Vida discusses her early life growing up in the Midwest and her family.  She recollects her conversion to Judaism and marriage.  She recalls her parents and grandparents, her schooling, interest in becoming a teacher, early professional life and marriage to Michael Goldgar.

She recalls her move to Atlanta, Georgia with her family and her early years on the Southern Israelite when she was a columnist, her relationship with Adolph Rosenberg, the owner and senior editor, her eventual full-time employment, and her eventual purchase of the newspaper after Rosenberg’s death.  She recollects numerous anecdotes surrounding her connection with the newspaper including helping to cover the Six-Day War in Israel in 1967.  She remembers her eventual sale of the newspaper to the Roses and her partial retirement from the newly-renamed paper to the Atlanta Jewish Times.

She also recalls her social and community involvement in a variety of organizations such as Hadassah.  She discusses her Jewish identity, her involvement in the Temple Sunday school, her children’s Jewish education, marriages and families and her grandchildren.


Abelson, Sonia Rabinowitz

American Jewish Press Association

Atlanta Jewish Times (Jewish newspaper)

Atlanta Georgian

Atlanta, Georgia

Atlanta, Georgia—Growth and development

Augusta, Georgia

Bar mitzvah

Bat mitzvah

Berit milah

Blumberg, Janice Rothschild Oettenger

B’nai B’rith Women

Bowling leagues

Boy Scouts


Caplan, Alice Weinberger

Carter, James Earl “Jimmy” Jr. (President)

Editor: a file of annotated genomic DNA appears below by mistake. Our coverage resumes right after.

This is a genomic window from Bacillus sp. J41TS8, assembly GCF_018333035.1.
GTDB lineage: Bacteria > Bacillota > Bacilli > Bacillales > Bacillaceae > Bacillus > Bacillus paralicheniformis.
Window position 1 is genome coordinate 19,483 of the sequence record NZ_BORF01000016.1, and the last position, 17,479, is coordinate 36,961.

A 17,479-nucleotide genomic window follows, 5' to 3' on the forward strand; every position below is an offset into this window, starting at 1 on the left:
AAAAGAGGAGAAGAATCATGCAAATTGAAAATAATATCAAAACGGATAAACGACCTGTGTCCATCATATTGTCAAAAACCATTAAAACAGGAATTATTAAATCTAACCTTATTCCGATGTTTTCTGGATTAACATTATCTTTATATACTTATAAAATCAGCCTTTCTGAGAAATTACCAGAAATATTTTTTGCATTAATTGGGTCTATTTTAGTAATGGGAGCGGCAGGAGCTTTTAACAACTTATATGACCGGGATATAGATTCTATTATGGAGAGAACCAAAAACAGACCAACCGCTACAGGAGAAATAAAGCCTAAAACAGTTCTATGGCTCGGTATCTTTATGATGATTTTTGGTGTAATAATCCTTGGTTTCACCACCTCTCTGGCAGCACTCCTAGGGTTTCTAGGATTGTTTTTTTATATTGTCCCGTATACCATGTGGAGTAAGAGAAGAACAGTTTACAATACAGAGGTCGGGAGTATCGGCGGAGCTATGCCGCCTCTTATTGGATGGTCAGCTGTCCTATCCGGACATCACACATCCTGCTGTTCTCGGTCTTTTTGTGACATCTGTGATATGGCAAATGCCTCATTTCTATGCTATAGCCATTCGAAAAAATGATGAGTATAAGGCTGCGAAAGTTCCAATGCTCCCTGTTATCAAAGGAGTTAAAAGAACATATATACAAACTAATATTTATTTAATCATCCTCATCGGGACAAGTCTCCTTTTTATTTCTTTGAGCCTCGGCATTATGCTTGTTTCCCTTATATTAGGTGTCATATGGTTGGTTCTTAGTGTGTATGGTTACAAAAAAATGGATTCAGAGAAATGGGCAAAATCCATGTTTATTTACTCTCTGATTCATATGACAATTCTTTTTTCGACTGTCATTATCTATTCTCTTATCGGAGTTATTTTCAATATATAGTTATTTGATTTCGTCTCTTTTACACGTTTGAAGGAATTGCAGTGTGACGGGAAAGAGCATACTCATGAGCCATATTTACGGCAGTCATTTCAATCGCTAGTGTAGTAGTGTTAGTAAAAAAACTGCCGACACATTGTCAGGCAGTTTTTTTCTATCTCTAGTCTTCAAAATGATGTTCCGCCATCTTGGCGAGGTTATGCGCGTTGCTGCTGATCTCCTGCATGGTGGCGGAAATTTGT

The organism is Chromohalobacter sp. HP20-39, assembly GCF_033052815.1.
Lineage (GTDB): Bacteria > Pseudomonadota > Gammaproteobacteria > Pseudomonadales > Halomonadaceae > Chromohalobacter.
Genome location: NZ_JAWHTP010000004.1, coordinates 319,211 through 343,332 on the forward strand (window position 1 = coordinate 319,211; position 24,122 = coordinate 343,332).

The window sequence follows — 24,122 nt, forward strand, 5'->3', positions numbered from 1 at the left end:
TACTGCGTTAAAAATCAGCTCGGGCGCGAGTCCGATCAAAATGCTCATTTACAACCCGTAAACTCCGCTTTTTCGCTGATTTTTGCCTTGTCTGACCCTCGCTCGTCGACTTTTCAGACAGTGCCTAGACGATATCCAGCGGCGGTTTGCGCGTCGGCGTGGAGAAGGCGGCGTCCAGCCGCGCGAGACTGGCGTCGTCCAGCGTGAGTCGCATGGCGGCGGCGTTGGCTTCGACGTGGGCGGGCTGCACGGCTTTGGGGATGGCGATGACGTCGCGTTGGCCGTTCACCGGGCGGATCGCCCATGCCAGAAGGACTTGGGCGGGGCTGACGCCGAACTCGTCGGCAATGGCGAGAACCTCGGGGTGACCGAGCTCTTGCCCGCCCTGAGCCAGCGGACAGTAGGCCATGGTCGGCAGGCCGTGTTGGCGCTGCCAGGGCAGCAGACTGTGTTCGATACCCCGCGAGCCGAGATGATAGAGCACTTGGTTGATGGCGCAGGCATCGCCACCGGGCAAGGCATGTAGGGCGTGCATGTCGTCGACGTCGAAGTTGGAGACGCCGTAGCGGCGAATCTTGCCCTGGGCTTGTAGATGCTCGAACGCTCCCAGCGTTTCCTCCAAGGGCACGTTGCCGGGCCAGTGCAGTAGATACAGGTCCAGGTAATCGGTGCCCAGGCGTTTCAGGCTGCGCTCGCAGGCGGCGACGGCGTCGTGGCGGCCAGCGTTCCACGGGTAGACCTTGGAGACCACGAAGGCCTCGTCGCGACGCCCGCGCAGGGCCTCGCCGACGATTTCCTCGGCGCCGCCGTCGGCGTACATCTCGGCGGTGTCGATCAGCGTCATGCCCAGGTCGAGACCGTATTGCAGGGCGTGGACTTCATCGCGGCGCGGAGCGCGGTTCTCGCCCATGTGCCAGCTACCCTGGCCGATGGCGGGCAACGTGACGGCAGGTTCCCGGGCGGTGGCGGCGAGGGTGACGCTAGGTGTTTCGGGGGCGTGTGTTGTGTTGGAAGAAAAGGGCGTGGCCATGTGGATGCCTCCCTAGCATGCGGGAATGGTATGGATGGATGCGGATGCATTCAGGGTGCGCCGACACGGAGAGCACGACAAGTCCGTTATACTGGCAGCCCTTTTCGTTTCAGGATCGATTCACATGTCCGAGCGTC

Cavanaugh Associates—Atlanta, Georgia

Cavanaugh, Trudy

Chapter 11

Cincinnati, Ohio


Civil Rights Movement

Coffee Klatch (column)

Columbia, Illinois


Daab, John

Danzig Corridor (Poland)

Dessauer, Herman

Dessauer, Sara Burns Simmons

Diamond, Margie Rosenstein

Editors, newspaper


Fox, Adele Daab

Geldbart, Jack


Goldgar, Annie Shapiro

Goldgar, Dean

Goldgar, Michael

Goldgar, Vida Daab

Hadassah—Henrietta Szold Chapter

Hadassah Hospital—Jerusalem, Israel


Hebrew Union College—Cincinatti, Ohio

Hene, Sara Burns Dessauer

Heyman, Josephine Joel




Israeli-Lebanese Conflict, 1982-1985


Judaism—Fasts and feasts

Judaism—Rites and ceremonies

Judaism, Conservative

Judaism, Orthodox

Judaism, Reform

Kansas City, Missouri

Kansas City Jewish Chronicle

Karp, Hazel Berman

Levow, Joyce Spielberger

Luntz, Hannah

Macon, Georgia

Minter, Jim

Newspapers, Jewish

New Orleans, Louisiana

Peddlers and peddling


Public relations

Public schools

Reagan, Ronald (President)


Religious education, Jewish

Rose, Stan and Shirley

Rosenberg, Adolph

Rothschild, Jacob (Rabbi)

Saul, Virginia Diamond

Schein, Adele

Schein, David
Shiffer, Steve

Shurgin, Eloise Kaufman

Sigma Delta Chi


Six Day War, 1967

Society of Professional Journalists

Southern Israelite (Jewish newspaper)

St. Louis, Missouri

Sternberg, Ruth (Rae) Davis

Straus, H. Cerf (Rabbi)

Sunday school


Temple—Atlanta, Georgia

Temple Beth Israel—Macon, Georgia

Weiner, Laurel

Wenger, Nanette (Dr.)

Weston, Colleen

White House—Washington, D.C.

Williams, Dick

Women’s rights

Women’s movement

Youth Aliyah